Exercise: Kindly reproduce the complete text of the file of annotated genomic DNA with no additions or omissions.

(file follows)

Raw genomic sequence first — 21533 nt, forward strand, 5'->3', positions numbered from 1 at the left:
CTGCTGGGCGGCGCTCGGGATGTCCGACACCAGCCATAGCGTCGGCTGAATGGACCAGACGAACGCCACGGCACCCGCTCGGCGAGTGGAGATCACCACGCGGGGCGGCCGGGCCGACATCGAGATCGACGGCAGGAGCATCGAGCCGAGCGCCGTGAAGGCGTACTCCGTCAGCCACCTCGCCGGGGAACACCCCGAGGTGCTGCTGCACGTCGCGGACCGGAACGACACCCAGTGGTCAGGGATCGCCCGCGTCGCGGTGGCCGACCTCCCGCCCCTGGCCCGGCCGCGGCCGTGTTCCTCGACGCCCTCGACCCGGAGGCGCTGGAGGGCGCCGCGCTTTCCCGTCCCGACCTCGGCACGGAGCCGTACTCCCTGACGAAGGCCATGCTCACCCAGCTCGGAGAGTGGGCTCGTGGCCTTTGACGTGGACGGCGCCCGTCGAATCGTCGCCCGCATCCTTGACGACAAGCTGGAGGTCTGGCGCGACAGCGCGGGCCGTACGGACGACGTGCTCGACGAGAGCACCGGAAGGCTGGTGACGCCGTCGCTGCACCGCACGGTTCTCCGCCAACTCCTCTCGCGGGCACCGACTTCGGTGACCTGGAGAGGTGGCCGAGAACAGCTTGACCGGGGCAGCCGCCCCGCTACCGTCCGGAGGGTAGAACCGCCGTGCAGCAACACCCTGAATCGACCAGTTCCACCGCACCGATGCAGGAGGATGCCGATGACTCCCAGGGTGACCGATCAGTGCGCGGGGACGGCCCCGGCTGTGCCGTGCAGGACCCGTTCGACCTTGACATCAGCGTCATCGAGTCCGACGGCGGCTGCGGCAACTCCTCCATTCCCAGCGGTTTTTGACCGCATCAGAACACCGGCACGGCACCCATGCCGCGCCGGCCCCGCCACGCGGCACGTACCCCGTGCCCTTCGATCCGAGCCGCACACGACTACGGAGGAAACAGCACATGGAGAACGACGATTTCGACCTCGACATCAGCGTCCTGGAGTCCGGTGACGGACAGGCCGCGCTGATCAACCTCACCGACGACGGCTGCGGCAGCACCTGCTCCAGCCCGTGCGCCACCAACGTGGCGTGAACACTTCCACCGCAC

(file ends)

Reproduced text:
Raw genomic sequence first — 21533 nt, forward strand, 5'->3', positions numbered from 1 at the left:
CTGCTGGGCGGCGCTCGGGATGTCCGACACCAGCCATAGCGTCGGCTGAATGGACCAGACGAACGCCACGGCACCCGCTCGGCGAGTGGAGATCACCACGCGGGGCGGCCGGGCCGACATCGAGATCGACGGCAGGAGCATCGAGCCGAGCGCCGTGAAGGCGTACTCCGTCAGCCACCTCGCCGGGGAACACCCCGAGGTGCTGCTGCACGTCGCGGACCGGAACGACACCCAGTGGTCAGGGATCGCCCGCGTCGCGGTGGCCGACCTCCCGCCCCTGGCCCGGCCGCGGCCGTGTTCCTCGACGCCCTCGACCCGGAGGCGCTGGAGGGCGCCGCGCTTTCCCGTCCCGACCTCGGCACGGAGCCGTACTCCCTGACGAAGGCCATGCTCACCCAGCTCGGAGAGTGGGCTCGTGGCCTTTGACGTGGACGGCGCCCGTCGAATCGTCGCCCGCATCCTTGACGACAAGCTGGAGGTCTGGCGCGACAGCGCGGGCCGTACGGACGACGTGCTCGACGAGAGCACCGGAAGGCTGGTGACGCCGTCGCTGCACCGCACGGTTCTCCGCCAACTCCTCTCGCGGGCACCGACTTCGGTGACCTGGAGAGGTGGCCGAGAACAGCTTGACCGGGGCAGCCGCCCCGCTACCGTCCGGAGGGTAGAACCGCCGTGCAGCAACACCCTGAATCGACCAGTTCCACCGCACCGATGCAGGAGGATGCCGATGACTCCCAGGGTGACCGATCAGTGCGCGGGGACGGCCCCGGCTGTGCCGTGCAGGACCCGTTCGACCTTGACATCAGCGTCATCGAGTCCGACGGCGGCTGCGGCAACTCCTCCATTCCCAGCGGTTTTTGACCGCATCAGAACACCGGCACGGCACCCATGCCGCGCCGGCCCCGCCACGCGGCACGTACCCCGTGCCCTTCGATCCGAGCCGCACACGACTACGGAGGAAACAGCACATGGAGAACGACGATTTCGACCTCGACATCAGCGTCCTGGAGTCCGGTGACGGACAGGCCGCGCTGATCAACCTCACCGACGACGGCTGCGGCAGCACCTGCTCCAGCCCGTGCGCCACCAACGTGGCGTGAACACTTCCACCGCAC